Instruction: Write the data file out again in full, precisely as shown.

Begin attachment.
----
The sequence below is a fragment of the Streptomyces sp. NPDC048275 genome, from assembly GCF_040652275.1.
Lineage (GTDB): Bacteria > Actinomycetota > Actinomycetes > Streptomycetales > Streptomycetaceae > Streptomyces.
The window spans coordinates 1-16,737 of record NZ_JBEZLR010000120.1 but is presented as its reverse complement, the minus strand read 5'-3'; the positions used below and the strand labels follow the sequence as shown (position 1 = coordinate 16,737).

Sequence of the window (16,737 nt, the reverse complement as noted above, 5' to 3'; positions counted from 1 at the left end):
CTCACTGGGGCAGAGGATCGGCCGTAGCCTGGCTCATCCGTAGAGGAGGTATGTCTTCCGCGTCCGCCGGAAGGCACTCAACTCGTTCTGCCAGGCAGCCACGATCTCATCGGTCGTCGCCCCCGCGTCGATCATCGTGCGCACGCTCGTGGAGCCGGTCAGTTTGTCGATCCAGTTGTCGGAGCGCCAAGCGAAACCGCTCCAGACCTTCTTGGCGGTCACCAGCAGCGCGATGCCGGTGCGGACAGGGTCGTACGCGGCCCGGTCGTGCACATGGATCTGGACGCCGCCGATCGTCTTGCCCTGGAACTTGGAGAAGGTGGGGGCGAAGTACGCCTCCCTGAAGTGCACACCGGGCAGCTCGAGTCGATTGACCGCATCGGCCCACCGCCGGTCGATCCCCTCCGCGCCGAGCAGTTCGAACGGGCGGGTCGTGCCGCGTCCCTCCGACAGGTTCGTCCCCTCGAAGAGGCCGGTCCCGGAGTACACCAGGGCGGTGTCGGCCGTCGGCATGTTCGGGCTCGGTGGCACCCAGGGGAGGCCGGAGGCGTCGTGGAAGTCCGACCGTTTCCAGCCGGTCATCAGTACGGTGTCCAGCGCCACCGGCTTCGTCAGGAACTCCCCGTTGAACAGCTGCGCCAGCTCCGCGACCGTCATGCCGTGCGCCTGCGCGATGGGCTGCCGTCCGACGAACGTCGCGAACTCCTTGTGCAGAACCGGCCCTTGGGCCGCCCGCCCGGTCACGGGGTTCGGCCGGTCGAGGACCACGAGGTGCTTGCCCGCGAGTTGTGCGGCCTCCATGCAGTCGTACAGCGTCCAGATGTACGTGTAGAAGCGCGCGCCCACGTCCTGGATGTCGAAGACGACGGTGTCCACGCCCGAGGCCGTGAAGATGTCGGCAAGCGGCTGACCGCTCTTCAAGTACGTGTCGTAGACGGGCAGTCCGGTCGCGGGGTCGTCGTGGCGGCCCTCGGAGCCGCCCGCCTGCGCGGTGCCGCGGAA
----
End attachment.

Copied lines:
The sequence below is a fragment of the Streptomyces sp. NPDC048275 genome, from assembly GCF_040652275.1.
Lineage (GTDB): Bacteria > Actinomycetota > Actinomycetes > Streptomycetales > Streptomycetaceae > Streptomyces.
The window spans coordinates 1-16,737 of record NZ_JBEZLR010000120.1 but is presented as its reverse complement, the minus strand read 5'-3'; the positions used below and the strand labels follow the sequence as shown (position 1 = coordinate 16,737).

Sequence of the window (16,737 nt, the reverse complement as noted above, 5' to 3'; positions counted from 1 at the left end):
CTCACTGGGGCAGAGGATCGGCCGTAGCCTGGCTCATCCGTAGAGGAGGTATGTCTTCCGCGTCCGCCGGAAGGCACTCAACTCGTTCTGCCAGGCAGCCACGATCTCATCGGTCGTCGCCCCCGCGTCGATCATCGTGCGCACGCTCGTGGAGCCGGTCAGTTTGTCGATCCAGTTGTCGGAGCGCCAAGCGAAACCGCTCCAGACCTTCTTGGCGGTCACCAGCAGCGCGATGCCGGTGCGGACAGGGTCGTACGCGGCCCGGTCGTGCACATGGATCTGGACGCCGCCGATCGTCTTGCCCTGGAACTTGGAGAAGGTGGGGGCGAAGTACGCCTCCCTGAAGTGCACACCGGGCAGCTCGAGTCGATTGACCGCATCGGCCCACCGCCGGTCGATCCCCTCCGCGCCGAGCAGTTCGAACGGGCGGGTCGTGCCGCGTCCCTCCGACAGGTTCGTCCCCTCGAAGAGGCCGGTCCCGGAGTACACCAGGGCGGTGTCGGCCGTCGGCATGTTCGGGCTCGGTGGCACCCAGGGGAGGCCGGAGGCGTCGTGGAAGTCCGACCGTTTCCAGCCGGTCATCAGTACGGTGTCCAGCGCCACCGGCTTCGTCAGGAACTCCCCGTTGAACAGCTGCGCCAGCTCCGCGACCGTCATGCCGTGCGCCTGCGCGATGGGCTGCCGTCCGACGAACGTCGCGAACTCCTTGTGCAGAACCGGCCCTTGGGCCGCCCGCCCGGTCACGGGGTTCGGCCGGTCGAGGACCACGAGGTGCTTGCCCGCGAGTTGTGCGGCCTCCATGCAGTCGTACAGCGTCCAGATGTACGTGTAGAAGCGCGCGCCCACGTCCTGGATGTCGAAGACGACGGTGTCCACGCCCGAGGCCGTGAAGATGTCGGCAAGCGGCTGACCGCTCTTCAAGTACGTGTCGTAGACGGGCAGTCCGGTCGCGGGGTCGTCGTGGCGGCCCTCGGAGCCGCCCGCCTGCGCGGTGCCGCGGAA